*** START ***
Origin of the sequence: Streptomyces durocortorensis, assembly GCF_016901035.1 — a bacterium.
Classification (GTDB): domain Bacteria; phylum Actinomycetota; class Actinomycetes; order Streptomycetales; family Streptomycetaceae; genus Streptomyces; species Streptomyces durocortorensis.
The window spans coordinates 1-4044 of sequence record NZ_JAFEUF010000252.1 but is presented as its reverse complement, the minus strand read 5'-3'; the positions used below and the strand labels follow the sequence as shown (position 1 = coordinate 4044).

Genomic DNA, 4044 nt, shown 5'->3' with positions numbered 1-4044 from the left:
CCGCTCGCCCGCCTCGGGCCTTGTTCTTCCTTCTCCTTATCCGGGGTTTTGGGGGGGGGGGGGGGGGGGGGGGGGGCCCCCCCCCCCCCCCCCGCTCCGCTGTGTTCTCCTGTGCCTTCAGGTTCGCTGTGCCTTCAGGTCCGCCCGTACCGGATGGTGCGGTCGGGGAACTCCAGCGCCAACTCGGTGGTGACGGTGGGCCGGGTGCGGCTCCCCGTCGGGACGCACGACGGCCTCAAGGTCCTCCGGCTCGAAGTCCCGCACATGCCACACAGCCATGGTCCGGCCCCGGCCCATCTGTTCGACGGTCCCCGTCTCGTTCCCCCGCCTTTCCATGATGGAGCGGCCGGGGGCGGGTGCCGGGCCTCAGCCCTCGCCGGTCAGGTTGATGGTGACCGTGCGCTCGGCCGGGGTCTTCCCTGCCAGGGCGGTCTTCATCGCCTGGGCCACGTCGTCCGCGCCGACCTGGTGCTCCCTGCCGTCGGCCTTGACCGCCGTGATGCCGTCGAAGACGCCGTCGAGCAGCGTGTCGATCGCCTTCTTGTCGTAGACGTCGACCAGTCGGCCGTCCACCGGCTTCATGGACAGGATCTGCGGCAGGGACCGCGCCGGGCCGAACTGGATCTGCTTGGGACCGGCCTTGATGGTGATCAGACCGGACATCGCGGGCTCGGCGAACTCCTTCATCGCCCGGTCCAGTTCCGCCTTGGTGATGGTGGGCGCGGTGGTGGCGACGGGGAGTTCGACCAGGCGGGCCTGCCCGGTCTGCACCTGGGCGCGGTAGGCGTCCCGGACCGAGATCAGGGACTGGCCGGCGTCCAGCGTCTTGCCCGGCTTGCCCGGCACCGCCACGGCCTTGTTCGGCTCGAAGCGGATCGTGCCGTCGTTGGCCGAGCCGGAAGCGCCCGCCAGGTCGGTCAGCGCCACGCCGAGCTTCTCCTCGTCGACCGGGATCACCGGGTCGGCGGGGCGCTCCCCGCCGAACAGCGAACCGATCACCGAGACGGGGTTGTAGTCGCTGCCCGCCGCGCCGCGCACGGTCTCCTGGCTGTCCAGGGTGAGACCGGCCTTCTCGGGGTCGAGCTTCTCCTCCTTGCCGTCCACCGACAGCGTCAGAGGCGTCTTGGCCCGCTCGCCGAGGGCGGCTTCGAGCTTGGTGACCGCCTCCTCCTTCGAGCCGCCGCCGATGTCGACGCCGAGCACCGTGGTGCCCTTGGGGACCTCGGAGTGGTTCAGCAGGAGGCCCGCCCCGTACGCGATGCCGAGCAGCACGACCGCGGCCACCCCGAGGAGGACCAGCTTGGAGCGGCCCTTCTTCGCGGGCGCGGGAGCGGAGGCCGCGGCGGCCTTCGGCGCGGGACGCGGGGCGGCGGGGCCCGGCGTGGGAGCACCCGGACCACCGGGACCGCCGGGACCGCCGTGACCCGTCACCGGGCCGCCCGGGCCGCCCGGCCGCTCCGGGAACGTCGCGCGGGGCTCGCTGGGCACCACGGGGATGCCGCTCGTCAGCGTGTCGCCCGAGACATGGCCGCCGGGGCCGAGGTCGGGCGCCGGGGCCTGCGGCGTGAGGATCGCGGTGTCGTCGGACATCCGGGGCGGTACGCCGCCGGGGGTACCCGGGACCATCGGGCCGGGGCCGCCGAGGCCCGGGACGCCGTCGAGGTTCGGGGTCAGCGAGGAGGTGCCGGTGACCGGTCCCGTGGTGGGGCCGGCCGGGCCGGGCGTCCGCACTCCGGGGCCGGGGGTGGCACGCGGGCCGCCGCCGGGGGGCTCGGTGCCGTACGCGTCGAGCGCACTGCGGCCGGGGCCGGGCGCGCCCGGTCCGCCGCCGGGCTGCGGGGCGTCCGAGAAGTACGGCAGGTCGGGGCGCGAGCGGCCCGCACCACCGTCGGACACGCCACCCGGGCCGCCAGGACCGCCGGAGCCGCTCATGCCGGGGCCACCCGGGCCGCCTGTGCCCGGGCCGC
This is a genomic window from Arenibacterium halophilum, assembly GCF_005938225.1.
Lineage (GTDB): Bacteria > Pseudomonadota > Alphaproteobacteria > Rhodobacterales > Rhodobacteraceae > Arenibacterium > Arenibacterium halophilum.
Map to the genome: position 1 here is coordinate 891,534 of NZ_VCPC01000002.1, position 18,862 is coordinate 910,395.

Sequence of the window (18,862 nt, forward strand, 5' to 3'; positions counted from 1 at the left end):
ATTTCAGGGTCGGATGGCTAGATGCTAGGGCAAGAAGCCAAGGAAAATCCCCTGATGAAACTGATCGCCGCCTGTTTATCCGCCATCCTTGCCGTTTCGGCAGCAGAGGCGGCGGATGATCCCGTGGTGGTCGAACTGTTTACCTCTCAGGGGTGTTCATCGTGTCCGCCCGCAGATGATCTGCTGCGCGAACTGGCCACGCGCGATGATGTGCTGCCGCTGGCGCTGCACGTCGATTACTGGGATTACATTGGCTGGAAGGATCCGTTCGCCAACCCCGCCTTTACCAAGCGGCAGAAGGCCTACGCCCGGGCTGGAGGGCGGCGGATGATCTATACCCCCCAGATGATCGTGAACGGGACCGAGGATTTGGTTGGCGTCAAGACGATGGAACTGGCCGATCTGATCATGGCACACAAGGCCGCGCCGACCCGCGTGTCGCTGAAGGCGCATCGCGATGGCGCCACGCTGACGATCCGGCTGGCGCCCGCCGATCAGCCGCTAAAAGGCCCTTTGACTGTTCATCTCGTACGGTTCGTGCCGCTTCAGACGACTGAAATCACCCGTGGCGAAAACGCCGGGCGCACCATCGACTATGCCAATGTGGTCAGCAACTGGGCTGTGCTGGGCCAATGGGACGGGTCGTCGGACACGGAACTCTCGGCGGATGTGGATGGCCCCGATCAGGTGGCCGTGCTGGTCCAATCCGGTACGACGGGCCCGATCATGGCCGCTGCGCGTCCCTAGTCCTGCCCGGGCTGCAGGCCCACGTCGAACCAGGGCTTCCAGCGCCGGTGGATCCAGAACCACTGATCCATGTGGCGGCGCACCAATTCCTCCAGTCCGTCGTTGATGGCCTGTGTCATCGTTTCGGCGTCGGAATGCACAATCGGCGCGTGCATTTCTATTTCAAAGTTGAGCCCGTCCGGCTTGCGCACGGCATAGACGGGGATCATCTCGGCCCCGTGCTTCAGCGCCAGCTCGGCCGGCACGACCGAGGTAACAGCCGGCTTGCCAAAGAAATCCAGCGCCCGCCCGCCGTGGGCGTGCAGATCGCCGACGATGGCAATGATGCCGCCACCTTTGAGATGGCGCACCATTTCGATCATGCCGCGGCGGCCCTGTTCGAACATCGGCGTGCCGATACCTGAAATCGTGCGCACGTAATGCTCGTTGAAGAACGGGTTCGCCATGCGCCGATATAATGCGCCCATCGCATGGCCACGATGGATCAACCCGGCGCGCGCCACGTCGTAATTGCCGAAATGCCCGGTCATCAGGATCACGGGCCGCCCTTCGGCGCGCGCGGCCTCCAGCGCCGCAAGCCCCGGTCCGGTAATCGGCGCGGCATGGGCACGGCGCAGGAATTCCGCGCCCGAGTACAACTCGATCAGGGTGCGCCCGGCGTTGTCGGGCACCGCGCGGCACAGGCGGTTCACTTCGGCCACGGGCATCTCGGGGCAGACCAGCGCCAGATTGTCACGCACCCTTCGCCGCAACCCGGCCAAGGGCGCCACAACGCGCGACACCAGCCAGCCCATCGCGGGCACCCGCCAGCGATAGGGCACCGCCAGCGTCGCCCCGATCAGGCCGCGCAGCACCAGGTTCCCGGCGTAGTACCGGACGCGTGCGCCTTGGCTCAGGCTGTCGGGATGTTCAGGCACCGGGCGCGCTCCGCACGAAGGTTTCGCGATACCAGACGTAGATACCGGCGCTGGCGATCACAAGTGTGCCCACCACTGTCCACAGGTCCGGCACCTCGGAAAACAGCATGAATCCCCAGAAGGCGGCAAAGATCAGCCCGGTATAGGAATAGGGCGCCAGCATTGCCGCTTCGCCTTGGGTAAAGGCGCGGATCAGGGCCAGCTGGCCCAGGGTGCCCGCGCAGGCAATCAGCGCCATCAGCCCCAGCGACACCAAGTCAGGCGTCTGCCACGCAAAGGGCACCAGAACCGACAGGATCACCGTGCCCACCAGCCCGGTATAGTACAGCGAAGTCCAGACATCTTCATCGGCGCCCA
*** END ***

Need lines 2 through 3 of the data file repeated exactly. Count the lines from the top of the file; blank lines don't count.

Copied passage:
Classification (GTDB): domain Bacteria; phylum Actinomycetota; class Actinomycetes; order Streptomycetales; family Streptomycetaceae; genus Streptomyces; species Streptomyces durocortorensis.
The window spans coordinates 1-4044 of sequence record NZ_JAFEUF010000252.1 but is presented as its reverse complement, the minus strand read 5'-3'; the positions used below and the strand labels follow the sequence as shown (position 1 = coordinate 4044).